On a golfing trip to Scotland, her husband is walking ahead on an Edinburgh street with the other couple, so he doesn't notice when she falls into an open manhole. In fact, he doesn't miss her for 45 minutes, Finally at the emergency room with her, he announces that he isn't going to miss his 2-year scheduled tee time at St. Andrew and leaves her, injured in a strange country, with the Barbie for company.
Home again, doing housework with her arm in a cast because they can't afford to bring the housekeeper in for extra help, she finds her personal filing cabinet open. Wondering why this cabinet has been such a closely guarded secret for 30 years, she looks--and finds a bank statement for several million dollars, along with a list of stocks. She has never owned a new car, never bought anything that wasn't on sale, and they have money?
Finally, the Barbies start a knock-down fight with 2 other floozies at a club dinner, and her husband blames her--in public--for not stopping them.
Do I need to say more? She leaves to house-sit for her brother in Charleston, and decides to figure out what she wants out of life. Hubby still can't understand why she's mad in the first place.
The dialogue Ms. Frank uses for her southern characters sometimes drives me crazy. It seemed a bit overdone here. We probably do talk that way, but it can be annoying in a book. That being said, I may read this again before I return it to the library....more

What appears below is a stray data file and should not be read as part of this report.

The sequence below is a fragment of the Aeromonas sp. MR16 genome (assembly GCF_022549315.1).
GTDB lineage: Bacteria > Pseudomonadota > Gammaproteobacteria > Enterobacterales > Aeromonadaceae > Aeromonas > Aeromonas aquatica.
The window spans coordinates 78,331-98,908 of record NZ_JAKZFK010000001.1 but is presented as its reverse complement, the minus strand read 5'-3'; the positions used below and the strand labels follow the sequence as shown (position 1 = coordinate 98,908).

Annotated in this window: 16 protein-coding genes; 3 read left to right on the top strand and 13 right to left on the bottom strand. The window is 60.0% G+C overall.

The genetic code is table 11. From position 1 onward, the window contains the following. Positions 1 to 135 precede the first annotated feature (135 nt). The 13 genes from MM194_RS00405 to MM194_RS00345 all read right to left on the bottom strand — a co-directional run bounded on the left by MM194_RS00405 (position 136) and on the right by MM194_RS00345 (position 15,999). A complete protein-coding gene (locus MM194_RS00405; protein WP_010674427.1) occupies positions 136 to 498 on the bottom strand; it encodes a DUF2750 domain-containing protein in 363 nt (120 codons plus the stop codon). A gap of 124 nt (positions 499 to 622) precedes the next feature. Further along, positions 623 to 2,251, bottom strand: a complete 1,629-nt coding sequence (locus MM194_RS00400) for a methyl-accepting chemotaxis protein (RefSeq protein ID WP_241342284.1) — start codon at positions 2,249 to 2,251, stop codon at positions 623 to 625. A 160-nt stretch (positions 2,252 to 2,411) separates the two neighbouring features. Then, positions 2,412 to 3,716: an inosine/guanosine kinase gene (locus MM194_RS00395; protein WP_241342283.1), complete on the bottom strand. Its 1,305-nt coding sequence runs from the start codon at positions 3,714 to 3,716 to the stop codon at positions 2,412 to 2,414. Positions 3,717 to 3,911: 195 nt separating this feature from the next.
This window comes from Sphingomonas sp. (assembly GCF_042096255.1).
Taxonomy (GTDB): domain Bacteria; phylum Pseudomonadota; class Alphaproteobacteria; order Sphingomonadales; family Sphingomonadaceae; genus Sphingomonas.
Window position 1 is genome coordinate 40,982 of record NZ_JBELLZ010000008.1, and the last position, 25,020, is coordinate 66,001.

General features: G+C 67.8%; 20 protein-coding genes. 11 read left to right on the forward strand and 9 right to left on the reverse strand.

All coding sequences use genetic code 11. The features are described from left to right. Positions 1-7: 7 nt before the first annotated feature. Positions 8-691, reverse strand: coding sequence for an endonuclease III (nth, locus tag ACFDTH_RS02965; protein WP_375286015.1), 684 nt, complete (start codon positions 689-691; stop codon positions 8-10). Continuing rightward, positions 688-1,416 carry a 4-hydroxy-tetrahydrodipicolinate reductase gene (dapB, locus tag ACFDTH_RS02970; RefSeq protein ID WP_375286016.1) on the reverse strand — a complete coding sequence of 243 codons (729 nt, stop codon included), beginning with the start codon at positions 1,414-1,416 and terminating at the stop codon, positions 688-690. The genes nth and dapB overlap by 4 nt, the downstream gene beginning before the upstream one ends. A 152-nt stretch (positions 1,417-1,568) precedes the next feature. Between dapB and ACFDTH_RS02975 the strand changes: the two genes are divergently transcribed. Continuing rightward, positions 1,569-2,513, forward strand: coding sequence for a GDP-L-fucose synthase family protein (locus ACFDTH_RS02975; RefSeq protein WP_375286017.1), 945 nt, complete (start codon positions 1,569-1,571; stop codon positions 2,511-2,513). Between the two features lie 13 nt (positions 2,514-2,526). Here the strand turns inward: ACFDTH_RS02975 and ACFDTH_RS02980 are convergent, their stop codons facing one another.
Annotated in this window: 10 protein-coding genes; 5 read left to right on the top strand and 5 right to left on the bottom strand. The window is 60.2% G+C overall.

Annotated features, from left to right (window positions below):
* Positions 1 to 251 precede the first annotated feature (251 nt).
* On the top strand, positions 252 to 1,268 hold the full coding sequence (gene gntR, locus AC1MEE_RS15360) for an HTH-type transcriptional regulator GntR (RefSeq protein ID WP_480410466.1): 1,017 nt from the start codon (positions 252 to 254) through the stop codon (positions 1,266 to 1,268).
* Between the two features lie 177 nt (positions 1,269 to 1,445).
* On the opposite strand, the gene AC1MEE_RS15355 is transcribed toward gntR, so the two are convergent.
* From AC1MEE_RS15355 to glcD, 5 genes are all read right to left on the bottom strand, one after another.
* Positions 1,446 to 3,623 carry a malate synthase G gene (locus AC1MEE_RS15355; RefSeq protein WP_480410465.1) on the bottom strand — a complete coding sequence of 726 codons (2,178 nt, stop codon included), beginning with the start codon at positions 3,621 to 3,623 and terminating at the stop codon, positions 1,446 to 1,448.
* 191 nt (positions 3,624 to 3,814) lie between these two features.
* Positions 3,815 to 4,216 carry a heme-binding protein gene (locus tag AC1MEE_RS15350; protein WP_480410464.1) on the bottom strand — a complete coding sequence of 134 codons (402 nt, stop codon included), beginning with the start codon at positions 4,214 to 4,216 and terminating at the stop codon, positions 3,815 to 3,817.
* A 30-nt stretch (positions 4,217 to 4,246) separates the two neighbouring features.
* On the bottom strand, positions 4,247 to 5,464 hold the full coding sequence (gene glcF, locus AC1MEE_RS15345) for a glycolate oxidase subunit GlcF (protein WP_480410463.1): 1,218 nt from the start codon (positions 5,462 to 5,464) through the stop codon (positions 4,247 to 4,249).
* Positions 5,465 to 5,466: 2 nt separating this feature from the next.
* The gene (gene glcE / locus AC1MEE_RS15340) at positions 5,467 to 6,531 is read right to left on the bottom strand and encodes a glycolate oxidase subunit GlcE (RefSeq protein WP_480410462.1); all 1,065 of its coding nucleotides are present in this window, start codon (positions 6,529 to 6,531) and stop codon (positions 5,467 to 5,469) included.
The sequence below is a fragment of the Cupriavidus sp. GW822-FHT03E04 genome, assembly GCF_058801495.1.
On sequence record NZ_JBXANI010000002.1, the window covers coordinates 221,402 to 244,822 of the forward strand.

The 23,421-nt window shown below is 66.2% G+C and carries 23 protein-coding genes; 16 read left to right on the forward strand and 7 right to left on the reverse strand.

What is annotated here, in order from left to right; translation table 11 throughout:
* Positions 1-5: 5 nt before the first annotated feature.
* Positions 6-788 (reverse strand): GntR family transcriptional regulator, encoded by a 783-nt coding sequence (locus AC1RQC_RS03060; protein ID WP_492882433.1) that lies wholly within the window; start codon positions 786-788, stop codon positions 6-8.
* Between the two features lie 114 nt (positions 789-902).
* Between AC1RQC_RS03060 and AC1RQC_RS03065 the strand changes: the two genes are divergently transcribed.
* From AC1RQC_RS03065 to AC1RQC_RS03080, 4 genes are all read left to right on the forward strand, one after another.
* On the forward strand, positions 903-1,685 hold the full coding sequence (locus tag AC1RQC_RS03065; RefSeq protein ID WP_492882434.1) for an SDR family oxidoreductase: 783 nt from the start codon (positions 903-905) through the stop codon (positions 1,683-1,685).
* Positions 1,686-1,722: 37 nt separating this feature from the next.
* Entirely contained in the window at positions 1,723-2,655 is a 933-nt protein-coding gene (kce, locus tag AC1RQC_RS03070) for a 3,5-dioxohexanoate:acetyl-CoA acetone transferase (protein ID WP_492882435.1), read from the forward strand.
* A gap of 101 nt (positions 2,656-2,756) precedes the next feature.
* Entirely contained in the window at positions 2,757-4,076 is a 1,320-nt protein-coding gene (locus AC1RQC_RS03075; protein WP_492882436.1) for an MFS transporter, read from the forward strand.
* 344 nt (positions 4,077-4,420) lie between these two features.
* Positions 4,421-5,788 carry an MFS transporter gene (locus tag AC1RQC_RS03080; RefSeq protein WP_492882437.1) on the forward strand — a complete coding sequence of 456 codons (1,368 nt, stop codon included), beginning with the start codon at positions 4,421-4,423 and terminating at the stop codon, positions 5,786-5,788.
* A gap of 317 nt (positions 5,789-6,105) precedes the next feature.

This lady knows small Virginia towns! I'm not sure where Crazy, VA is, although I suspect Amherst County. The main character is descended from both leThis lady knows small Virginia towns! I'm not sure where Crazy, VA is, although I suspect Amherst County. The main character is descended from both leading families, who dislike each other and her equally. She's a sheriff who has a cat as her deputy--and what a cat! What's not to like? Loved this book!...more
This was one of those books I picked up at a library sale, mostly because I was intrigued by the title. It was a great surprise, as I did not expect aThis was one of those books I picked up at a library sale, mostly because I was intrigued by the title. It was a great surprise, as I did not expect a male author to show such insight into his female main character.